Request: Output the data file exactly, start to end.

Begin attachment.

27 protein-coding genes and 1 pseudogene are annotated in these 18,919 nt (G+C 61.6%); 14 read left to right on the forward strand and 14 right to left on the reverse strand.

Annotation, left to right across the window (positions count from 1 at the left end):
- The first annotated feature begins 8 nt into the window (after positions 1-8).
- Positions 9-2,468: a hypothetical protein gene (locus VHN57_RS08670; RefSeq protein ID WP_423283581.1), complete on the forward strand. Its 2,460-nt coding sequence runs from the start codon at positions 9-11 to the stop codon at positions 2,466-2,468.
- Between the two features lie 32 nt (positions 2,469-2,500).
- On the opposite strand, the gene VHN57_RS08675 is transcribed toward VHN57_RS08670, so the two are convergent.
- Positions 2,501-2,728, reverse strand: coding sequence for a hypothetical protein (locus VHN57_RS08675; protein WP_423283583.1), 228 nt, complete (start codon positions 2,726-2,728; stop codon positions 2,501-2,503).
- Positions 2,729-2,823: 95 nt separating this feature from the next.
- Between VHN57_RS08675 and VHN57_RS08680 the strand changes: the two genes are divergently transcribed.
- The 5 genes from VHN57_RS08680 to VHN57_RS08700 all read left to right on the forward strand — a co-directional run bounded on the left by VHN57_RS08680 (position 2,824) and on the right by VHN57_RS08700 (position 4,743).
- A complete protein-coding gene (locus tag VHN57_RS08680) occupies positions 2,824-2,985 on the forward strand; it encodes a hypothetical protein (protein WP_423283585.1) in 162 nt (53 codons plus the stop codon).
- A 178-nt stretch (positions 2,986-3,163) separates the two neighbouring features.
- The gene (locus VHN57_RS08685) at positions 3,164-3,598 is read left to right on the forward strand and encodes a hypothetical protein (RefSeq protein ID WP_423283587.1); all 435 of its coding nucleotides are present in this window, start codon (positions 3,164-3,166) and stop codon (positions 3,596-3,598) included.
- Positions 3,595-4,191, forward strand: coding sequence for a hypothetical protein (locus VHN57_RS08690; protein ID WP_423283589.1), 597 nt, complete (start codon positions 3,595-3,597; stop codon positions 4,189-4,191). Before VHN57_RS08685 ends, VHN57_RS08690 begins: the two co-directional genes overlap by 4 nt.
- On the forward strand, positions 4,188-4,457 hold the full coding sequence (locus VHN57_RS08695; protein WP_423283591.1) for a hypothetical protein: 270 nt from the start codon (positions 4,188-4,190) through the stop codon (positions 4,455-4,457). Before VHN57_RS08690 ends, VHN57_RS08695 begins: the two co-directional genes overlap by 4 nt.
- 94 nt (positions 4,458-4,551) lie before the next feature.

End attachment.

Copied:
27 protein-coding genes and 1 pseudogene are annotated in these 18,919 nt (G+C 61.6%); 14 read left to right on the forward strand and 14 right to left on the reverse strand.

Annotation, left to right across the window (positions count from 1 at the left end):
- The first annotated feature begins 8 nt into the window (after positions 1-8).
- Positions 9-2,468: a hypothetical protein gene (locus VHN57_RS08670; RefSeq protein ID WP_423283581.1), complete on the forward strand. Its 2,460-nt coding sequence runs from the start codon at positions 9-11 to the stop codon at positions 2,466-2,468.
- Between the two features lie 32 nt (positions 2,469-2,500).
- On the opposite strand, the gene VHN57_RS08675 is transcribed toward VHN57_RS08670, so the two are convergent.
- Positions 2,501-2,728, reverse strand: coding sequence for a hypothetical protein (locus VHN57_RS08675; protein WP_423283583.1), 228 nt, complete (start codon positions 2,726-2,728; stop codon positions 2,501-2,503).
- Positions 2,729-2,823: 95 nt separating this feature from the next.
- Between VHN57_RS08675 and VHN57_RS08680 the strand changes: the two genes are divergently transcribed.
- The 5 genes from VHN57_RS08680 to VHN57_RS08700 all read left to right on the forward strand — a co-directional run bounded on the left by VHN57_RS08680 (position 2,824) and on the right by VHN57_RS08700 (position 4,743).
- A complete protein-coding gene (locus tag VHN57_RS08680) occupies positions 2,824-2,985 on the forward strand; it encodes a hypothetical protein (protein WP_423283585.1) in 162 nt (53 codons plus the stop codon).
- A 178-nt stretch (positions 2,986-3,163) separates the two neighbouring features.
- The gene (locus VHN57_RS08685) at positions 3,164-3,598 is read left to right on the forward strand and encodes a hypothetical protein (RefSeq protein ID WP_423283587.1); all 435 of its coding nucleotides are present in this window, start codon (positions 3,164-3,166) and stop codon (positions 3,596-3,598) included.
- Positions 3,595-4,191, forward strand: coding sequence for a hypothetical protein (locus VHN57_RS08690; protein ID WP_423283589.1), 597 nt, complete (start codon positions 3,595-3,597; stop codon positions 4,189-4,191). Before VHN57_RS08685 ends, VHN57_RS08690 begins: the two co-directional genes overlap by 4 nt.
- On the forward strand, positions 4,188-4,457 hold the full coding sequence (locus VHN57_RS08695; protein WP_423283591.1) for a hypothetical protein: 270 nt from the start codon (positions 4,188-4,190) through the stop codon (positions 4,455-4,457). Before VHN57_RS08690 ends, VHN57_RS08695 begins: the two co-directional genes overlap by 4 nt.
- 94 nt (positions 4,458-4,551) lie before the next feature.